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Need advice about adopted cat!

post #1 of 12
Thread Starter 
Hello, I need some advice about my new cat and I am hoping that some of the wonderful cat experts in this forum will be able to help! (Sorry for the long story)

Awhile ago I adopted a beautiful black & white cat who had been hanging out in my apartment complex. I think he was abandoned by a former owner and someone in the complex was feeding him for awhile, but that person moved away. I found him meowing pitifully one night, hungry and thirsty (he drank an entire bowl of water). I put signs up all over the complex but no one responded. I also advertised on Craigslist, and posted notices at two local shelters, but no one has claimed him. The microchip company could not reach anyone at the number they had one file.

"Oreo" is a very affectionate and friendly cat and not at all feral. At one time he must have been a housecat, because he uses the litterbox with no problems and is not afraid of people. But he's young, strong, and active and had been living outside before I adopted him.

For the first couple weeks, Oreo was grateful to have a bowl of food and a warm bed. All he wanted to do was purr, eat and sleep. But lately he has become very restless and is EXTREMELY unhappy at being kept inside. He meows constantly at the front door. The vet told me that the best way to deal with chronic meowing is to ignore it until the cat learns he won't get anything that way. But the meowing is just getting worse and it is driving me nuts! He also follows me from room to room whenever I am home and wants constant attention. I have bought him toys and climbing perches and I play with him every night with a feather fishing pole until he's exhausted. But it isn't helping. The problem is, I am gone until about 7 pm every night and I think he's just bored out of his little mind. When I get home, I enjoy playing with him, but I also need some of my own personal time! He cries at the bathroom door and jumps all over me when I am trying to read or eat my dinner. He won't even eat his kibble unless I stand next to him -- he follows me out of the kitchen and then meows like he's hungry! I've been wearing earplugs so I can sleep because he meows half the night. (Vet says he's in good health with no medical problems.)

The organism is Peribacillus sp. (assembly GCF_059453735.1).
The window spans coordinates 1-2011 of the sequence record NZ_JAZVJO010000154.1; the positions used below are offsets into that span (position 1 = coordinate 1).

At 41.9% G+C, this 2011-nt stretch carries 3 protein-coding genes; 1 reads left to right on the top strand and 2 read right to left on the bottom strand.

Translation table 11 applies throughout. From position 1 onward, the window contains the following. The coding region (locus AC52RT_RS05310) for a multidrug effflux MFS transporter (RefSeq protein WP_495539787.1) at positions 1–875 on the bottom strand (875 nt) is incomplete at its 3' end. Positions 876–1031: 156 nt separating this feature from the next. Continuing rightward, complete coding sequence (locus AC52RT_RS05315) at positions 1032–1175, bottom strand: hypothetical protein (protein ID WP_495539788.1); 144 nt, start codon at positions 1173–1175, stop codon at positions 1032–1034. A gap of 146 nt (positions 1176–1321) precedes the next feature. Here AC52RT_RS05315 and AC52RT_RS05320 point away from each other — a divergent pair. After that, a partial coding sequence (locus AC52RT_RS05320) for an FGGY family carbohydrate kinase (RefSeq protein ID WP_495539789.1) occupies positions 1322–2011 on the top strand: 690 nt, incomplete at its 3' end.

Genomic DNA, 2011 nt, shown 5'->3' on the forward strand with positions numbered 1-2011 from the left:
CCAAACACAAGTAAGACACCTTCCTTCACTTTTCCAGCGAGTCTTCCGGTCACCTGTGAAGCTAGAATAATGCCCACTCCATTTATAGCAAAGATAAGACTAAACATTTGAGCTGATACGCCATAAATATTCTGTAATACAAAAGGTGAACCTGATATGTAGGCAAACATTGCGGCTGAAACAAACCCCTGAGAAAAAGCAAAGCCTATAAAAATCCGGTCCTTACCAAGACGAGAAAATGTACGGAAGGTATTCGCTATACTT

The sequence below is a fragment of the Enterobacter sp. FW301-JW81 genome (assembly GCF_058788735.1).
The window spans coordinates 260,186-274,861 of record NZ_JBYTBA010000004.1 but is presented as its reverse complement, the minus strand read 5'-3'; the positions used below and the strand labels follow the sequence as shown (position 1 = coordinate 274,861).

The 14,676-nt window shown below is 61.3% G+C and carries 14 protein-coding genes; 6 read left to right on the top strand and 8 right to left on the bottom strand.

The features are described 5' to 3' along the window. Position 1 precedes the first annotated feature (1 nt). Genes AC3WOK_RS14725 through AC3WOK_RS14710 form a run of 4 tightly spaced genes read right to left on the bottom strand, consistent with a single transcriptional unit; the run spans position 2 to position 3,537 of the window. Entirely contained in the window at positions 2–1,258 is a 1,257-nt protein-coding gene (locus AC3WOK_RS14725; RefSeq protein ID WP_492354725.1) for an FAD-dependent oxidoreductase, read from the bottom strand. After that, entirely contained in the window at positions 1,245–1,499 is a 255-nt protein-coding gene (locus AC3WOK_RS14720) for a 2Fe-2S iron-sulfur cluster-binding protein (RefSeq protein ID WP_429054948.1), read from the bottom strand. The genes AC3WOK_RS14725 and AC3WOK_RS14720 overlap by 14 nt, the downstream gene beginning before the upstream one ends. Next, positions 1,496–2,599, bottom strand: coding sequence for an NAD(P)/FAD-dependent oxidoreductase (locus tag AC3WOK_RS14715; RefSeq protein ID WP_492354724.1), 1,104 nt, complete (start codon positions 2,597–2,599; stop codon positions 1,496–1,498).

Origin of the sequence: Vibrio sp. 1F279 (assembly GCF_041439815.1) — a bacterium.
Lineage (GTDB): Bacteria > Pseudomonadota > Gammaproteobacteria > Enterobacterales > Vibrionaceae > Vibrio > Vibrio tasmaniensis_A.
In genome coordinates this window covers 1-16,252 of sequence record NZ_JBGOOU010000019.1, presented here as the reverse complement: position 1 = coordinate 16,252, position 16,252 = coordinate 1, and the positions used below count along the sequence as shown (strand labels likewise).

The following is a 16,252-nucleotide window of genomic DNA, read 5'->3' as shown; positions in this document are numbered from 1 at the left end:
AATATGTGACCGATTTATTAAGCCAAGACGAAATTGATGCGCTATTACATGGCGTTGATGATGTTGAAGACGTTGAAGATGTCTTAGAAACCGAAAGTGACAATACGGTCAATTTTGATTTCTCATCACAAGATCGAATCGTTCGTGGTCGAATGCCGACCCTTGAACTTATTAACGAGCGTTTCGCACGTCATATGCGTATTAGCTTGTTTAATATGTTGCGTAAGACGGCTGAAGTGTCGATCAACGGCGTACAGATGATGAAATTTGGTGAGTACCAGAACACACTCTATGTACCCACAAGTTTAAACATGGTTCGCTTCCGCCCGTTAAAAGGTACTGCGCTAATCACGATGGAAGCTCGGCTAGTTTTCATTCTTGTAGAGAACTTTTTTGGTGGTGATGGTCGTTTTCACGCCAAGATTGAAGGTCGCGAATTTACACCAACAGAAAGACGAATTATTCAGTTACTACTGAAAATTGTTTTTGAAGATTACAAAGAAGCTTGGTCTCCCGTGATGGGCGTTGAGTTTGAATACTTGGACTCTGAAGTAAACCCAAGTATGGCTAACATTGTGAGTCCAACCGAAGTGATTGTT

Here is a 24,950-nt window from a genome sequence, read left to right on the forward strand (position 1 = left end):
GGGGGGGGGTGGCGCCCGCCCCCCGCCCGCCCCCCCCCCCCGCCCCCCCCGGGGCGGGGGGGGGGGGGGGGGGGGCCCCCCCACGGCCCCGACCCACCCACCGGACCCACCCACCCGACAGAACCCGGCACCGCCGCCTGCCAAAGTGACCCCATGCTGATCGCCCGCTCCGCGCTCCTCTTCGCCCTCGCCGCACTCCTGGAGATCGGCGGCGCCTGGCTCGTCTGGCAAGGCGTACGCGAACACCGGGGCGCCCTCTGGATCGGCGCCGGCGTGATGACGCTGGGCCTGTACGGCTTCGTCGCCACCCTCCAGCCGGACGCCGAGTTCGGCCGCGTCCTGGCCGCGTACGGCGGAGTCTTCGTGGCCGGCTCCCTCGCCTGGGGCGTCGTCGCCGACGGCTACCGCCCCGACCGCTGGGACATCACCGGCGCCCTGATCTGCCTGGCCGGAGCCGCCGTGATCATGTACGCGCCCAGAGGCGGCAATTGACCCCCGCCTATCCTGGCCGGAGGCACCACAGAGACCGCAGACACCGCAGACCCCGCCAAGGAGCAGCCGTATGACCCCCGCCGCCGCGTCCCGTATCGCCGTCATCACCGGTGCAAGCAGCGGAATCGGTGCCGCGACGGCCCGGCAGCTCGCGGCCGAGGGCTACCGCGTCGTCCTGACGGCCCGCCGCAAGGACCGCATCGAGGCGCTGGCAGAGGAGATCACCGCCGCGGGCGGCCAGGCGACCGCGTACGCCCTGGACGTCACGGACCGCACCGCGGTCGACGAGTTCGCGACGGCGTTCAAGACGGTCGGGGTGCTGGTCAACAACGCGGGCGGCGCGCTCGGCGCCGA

So at this point I am wondering if I made a mistake in trying to adopt this guy as a house cat and maybe I should let him live outside again and just leave some food for him on the front porch. But it is risky: I live on the 4th floor in a large apt. complex on a VERY busy street. And I'm gone all day. So basically I would be supporting a stray cat, who would mostly have to live on his own. Who knows what would happen to him. Eventually, I expect, he'll get run over by a car. Also, he clearly needs and wants human affection.

The other option is to take him to a shelter, where he may or may not be adopted, and I hate to do that.

Some friends who have cats suggested I get a 2nd cat to keep him company, but I don't know if I want 2 cats.

Your thoughts on my dilemma are appreciated. Should I put him back outside or take him to the shelter? Or keep hoping the situation will somehow improve if I am just patient enough? Any other ideas?

Thank you so much for any advice you may have,
post #2 of 12
First, is he neutered? Also, how long ago did you adopt him?

If he's not neutered he should be ASAP! It could be his male urges causing him to cry and want back out. Please, don't put him back out. If you absolutely can not keep him take him to a NO KILL shelter. Also, if he's newely adopted it may just take some time to adjust. He was clearly abandoned once and he might have some seperation anxiety because of it. This would explain his constant following you.
post #3 of 12
Thread Starter 
Yes, I should have mentioned that he is neutered. But he is a little bit "jowly," so I think he may have been neutered when he was near maturity. So he's got a bit of a tomcat in him. The microchip company told me that he was originally microchipped by a shelter. So he was a shelter cat who was adopted and then abandoned again. No wonder he has "issues." But again -- he's not feral. Many years ago I adopted a 6-month-old feral cat and that cat never really adapted to people. He would just hide under the bed for 22 hours a day and then dart out once and awhile for food. Oreo is the complete opposite: he can't seem to get enough of people.

He's really a beautiful and affectionate cat and I really want to keep him, but he seems so unhappy being cooped up in my apartment and it is not good for either of us. Do you think he will eventually adapt? I have had him 2 months. Maybe that's not long enough for him to get used to being inside all the time?

post #4 of 12
Give him more time.
It is safer inside.
post #5 of 12
Originally Posted by mews2much View Post
Give him more time.
It is safer inside.
It is much safter inside. Does he have toys & cat trees? Sounds like he is a smart cat and what he needs are things to stimulate his brain, make him think a little.

I was wondering about the shelter that he was microchipped through. Do they have a record of who adopted him? IF the previous owners just left him behind the shelter might want to know that so they do not adopt to those people again.
post #6 of 12
I think he might follow you and stay so close to you because he may fear abandonment again. It seems like it's happened at least once in his life, maybe more. Have you tried Feliway? It couldn't hurt and might even help. I'd think about a second cat myself. I know you've said you're not sure if that's the right solution but I'd at least give it some careful consideration. If he has separation anxiety he might cope better with some company while you're gone. Also, it will help you share the "play" load! Besides, who can have just one cat?